It was a while back, I admit, but there was a time when a couple of pink wines were considered the height of sophistication — among a largely unsophisticated crowd, but hey. If you wanted, say, to impress a date, you ordered Lancers or Mateus. For the life of us, we couldn't have told you the grapes that the wines were made from (and still can't) — or even that they came from Portugal. But we did know that they were an almost embarrassing shade of pink, that they were lightly sweet and slightly spritzy, and that they were fun to drink. In the case of Mateus, there was also that distinctive, flask-shaped bottle. Oh, and that they were cheap.
Guess what: they're still cheap (the price has gone up to a princely $5.99), if no longer exactly sophisticated. But in a fit of Pet-Rock-era nostalgia, Keeping Tabs decided to retaste Lancers and Mateus (once the world's most popular wine by volume) in the company of a couple of French rosés (also relatively cheap) with presumably classier pedigrees. Jessica, our intrepid editor was reeled into taking this way-back trip with me.
So what was our verdict?
The packaging of the Lancers has changed from its halcyon days; the bottle is no longer ceramic, for starters. And I'm willing to bet that the formulation has morphed, too. Yes, there's still a light tingle but it dissipates so quickly that it's hardly more than a memory. I got a whiff of strawberry, Jessica detected peach, but we were both grasping at straws. The real takeaway is that the wine is fresh, vaguely fruity, decently brisk — not much more.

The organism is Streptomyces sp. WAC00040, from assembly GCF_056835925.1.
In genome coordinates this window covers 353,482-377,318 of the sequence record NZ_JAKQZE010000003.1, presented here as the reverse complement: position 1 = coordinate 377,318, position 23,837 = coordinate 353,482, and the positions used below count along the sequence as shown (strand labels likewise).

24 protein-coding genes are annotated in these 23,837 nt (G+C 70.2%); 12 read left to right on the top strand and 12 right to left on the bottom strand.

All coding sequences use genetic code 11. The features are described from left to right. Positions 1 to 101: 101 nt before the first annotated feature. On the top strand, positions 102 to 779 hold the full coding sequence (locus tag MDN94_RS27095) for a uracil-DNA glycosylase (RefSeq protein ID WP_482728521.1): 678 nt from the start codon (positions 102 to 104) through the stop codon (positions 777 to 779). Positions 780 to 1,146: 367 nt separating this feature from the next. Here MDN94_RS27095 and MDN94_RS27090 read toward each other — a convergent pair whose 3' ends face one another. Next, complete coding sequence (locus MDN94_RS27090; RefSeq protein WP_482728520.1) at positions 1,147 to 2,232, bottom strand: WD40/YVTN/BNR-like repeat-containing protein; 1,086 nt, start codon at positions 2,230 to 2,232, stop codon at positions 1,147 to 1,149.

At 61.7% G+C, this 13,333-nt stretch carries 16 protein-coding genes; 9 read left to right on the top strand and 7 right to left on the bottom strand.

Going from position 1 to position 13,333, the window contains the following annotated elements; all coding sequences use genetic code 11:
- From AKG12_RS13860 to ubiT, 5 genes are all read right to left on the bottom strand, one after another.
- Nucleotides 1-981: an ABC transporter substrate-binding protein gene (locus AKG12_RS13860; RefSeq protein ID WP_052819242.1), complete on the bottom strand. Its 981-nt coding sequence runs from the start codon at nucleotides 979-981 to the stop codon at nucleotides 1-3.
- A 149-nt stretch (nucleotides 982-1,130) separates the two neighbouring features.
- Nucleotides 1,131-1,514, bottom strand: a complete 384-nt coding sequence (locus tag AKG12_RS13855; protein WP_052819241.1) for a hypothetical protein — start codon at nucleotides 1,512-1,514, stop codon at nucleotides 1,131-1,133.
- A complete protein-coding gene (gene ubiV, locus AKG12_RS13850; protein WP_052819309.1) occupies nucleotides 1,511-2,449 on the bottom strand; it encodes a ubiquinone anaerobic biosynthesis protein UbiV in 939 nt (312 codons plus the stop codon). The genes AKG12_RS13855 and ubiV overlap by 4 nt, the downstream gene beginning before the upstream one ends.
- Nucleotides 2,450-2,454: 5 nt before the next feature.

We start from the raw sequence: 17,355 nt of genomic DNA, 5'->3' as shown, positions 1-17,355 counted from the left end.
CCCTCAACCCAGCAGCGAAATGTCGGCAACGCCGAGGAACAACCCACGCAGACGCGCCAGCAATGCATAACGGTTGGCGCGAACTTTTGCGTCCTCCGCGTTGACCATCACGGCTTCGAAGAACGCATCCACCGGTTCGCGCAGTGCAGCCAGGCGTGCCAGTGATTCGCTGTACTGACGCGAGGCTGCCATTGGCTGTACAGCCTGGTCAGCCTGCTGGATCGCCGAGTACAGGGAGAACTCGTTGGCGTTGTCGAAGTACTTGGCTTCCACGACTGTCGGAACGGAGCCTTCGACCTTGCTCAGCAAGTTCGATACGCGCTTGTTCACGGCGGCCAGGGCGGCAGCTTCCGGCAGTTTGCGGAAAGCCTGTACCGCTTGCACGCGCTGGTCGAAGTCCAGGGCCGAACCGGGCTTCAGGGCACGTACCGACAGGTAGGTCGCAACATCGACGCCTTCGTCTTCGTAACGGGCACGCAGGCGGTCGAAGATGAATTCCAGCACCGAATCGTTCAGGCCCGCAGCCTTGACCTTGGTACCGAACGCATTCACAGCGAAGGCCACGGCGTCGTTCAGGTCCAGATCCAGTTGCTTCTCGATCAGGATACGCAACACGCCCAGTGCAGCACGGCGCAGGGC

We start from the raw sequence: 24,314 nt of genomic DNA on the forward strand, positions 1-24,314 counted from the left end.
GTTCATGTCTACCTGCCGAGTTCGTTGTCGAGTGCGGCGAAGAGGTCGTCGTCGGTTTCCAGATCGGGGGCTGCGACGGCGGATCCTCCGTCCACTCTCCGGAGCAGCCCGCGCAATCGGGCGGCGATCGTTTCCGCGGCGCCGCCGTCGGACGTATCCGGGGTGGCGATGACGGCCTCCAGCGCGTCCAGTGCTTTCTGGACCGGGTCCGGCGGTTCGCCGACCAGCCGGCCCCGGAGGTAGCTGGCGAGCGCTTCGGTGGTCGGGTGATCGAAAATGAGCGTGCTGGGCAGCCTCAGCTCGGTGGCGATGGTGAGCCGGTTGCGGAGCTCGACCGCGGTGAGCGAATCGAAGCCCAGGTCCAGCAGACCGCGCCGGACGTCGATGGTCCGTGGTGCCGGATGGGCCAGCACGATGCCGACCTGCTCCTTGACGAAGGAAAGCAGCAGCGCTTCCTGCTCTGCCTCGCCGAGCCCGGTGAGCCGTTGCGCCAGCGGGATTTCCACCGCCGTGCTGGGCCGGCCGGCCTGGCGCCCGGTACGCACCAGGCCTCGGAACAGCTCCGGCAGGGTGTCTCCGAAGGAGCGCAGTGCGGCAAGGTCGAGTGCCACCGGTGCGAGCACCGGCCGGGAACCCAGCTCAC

The Mateus suggested more concentrated fruit — though neither of us could say exactly which. (Forced to pick, raspberry.) It initially seemed a little more full-bodied. But it also needed to be imbibed immediately. Any lingering in the glass led to a kind of flattening out. And yet: $6. Both wines drink like more, despite low alcohol content, making them perfect for pounding alongside a plastic kiddie pool in the backyard. If you need an image to elevate the experience, look up Jimi Hendrix slugging Mateus.
Both French wines, sourced from Vintages 2.0, deserve at least a shady front porch. The screw-capped 2014 Château de Campuget Costières de Nîmes ($10.99), a blend of 70 percent syrah and 30 percent grenache, is a seductive silvery pink color.
It starts with aromas of Provençal herbs and berries and finishes with cranberry/rhubarb flavors that turn to currant. Domaine de la Sanglière's 2014 Cuvée Speciale Côtes de Provence ($12.99) is cinsaut with grenache, comes across less herby (but works well with marinated olives) and hints at wild strawberries. This one actually gets more interesting with a little warming up and both are worth the extra coin for their increased nuance and complexity.
But even the French would likely call these vins de soif, or wines for quenching thirst, though perhaps not straight from the bottle. Jimi Hendrix might have approved, though.